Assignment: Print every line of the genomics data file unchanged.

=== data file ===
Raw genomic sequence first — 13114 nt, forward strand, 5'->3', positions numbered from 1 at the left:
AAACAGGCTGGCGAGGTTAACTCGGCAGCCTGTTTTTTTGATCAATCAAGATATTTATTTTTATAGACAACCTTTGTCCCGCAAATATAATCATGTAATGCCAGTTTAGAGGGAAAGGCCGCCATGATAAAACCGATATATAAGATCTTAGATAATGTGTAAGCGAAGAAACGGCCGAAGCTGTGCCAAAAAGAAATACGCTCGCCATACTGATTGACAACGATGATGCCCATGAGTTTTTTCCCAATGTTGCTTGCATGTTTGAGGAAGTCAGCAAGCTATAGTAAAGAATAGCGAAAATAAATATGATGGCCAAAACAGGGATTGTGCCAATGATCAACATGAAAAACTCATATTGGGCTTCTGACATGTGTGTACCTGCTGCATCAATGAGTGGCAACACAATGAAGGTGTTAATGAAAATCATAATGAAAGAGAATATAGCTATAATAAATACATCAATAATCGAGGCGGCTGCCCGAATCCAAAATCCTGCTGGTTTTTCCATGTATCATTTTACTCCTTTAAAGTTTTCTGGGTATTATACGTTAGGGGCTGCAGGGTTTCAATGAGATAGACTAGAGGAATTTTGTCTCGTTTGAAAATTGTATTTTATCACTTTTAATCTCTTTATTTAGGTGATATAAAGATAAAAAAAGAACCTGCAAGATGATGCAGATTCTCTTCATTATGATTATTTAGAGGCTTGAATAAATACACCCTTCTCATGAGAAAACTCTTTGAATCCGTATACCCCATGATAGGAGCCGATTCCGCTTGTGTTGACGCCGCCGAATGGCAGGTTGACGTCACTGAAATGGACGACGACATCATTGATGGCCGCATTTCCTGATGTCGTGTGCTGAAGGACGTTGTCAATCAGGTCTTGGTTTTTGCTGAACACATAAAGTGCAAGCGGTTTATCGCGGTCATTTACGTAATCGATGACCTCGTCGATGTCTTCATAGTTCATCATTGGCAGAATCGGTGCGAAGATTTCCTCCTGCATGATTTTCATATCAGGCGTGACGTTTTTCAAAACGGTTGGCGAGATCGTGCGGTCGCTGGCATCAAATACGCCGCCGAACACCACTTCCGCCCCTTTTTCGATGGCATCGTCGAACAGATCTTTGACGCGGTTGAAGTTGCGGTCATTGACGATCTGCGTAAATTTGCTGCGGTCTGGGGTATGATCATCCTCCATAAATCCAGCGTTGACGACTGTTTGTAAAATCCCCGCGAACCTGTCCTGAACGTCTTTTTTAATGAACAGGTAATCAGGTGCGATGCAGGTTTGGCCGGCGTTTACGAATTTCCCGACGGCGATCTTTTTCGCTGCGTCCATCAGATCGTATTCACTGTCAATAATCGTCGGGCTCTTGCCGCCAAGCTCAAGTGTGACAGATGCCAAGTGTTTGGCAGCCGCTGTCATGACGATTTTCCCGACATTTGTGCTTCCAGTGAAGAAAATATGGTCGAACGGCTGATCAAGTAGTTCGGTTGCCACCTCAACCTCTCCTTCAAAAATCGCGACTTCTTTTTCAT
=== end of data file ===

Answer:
Raw genomic sequence first — 13114 nt, forward strand, 5'->3', positions numbered from 1 at the left:
AAACAGGCTGGCGAGGTTAACTCGGCAGCCTGTTTTTTTGATCAATCAAGATATTTATTTTTATAGACAACCTTTGTCCCGCAAATATAATCATGTAATGCCAGTTTAGAGGGAAAGGCCGCCATGATAAAACCGATATATAAGATCTTAGATAATGTGTAAGCGAAGAAACGGCCGAAGCTGTGCCAAAAAGAAATACGCTCGCCATACTGATTGACAACGATGATGCCCATGAGTTTTTTCCCAATGTTGCTTGCATGTTTGAGGAAGTCAGCAAGCTATAGTAAAGAATAGCGAAAATAAATATGATGGCCAAAACAGGGATTGTGCCAATGATCAACATGAAAAACTCATATTGGGCTTCTGACATGTGTGTACCTGCTGCATCAATGAGTGGCAACACAATGAAGGTGTTAATGAAAATCATAATGAAAGAGAATATAGCTATAATAAATACATCAATAATCGAGGCGGCTGCCCGAATCCAAAATCCTGCTGGTTTTTCCATGTATCATTTTACTCCTTTAAAGTTTTCTGGGTATTATACGTTAGGGGCTGCAGGGTTTCAATGAGATAGACTAGAGGAATTTTGTCTCGTTTGAAAATTGTATTTTATCACTTTTAATCTCTTTATTTAGGTGATATAAAGATAAAAAAAGAACCTGCAAGATGATGCAGATTCTCTTCATTATGATTATTTAGAGGCTTGAATAAATACACCCTTCTCATGAGAAAACTCTTTGAATCCGTATACCCCATGATAGGAGCCGATTCCGCTTGTGTTGACGCCGCCGAATGGCAGGTTGACGTCACTGAAATGGACGACGACATCATTGATGGCCGCATTTCCTGATGTCGTGTGCTGAAGGACGTTGTCAATCAGGTCTTGGTTTTTGCTGAACACATAAAGTGCAAGCGGTTTATCGCGGTCATTTACGTAATCGATGACCTCGTCGATGTCTTCATAGTTCATCATTGGCAGAATCGGTGCGAAGATTTCCTCCTGCATGATTTTCATATCAGGCGTGACGTTTTTCAAAACGGTTGGCGAGATCGTGCGGTCGCTGGCATCAAATACGCCGCCGAACACCACTTCCGCCCCTTTTTCGATGGCATCGTCGAACAGATCTTTGACGCGGTTGAAGTTGCGGTCATTGACGATCTGCGTAAATTTGCTGCGGTCTGGGGTATGATCATCCTCCATAAATCCAGCGTTGACGACTGTTTGTAAAATCCCCGCGAACCTGTCCTGAACGTCTTTTTTAATGAACAGGTAATCAGGTGCGATGCAGGTTTGGCCGGCGTTTACGAATTTCCCGACGGCGATCTTTTTCGCTGCGTCCATCAGATCGTATTCACTGTCAATAATCGTCGGGCTCTTGCCGCCAAGCTCAAGTGTGACAGATGCCAAGTGTTTGGCAGCCGCTGTCATGACGATTTTCCCGACATTTGTGCTTCCAGTGAAGAAAATATGGTCGAACGGCTGATCAAGTAGTTCGGTTGCCACCTCAACCTCTCCTTCAAAAATCGCGACTTCTTTTTCAT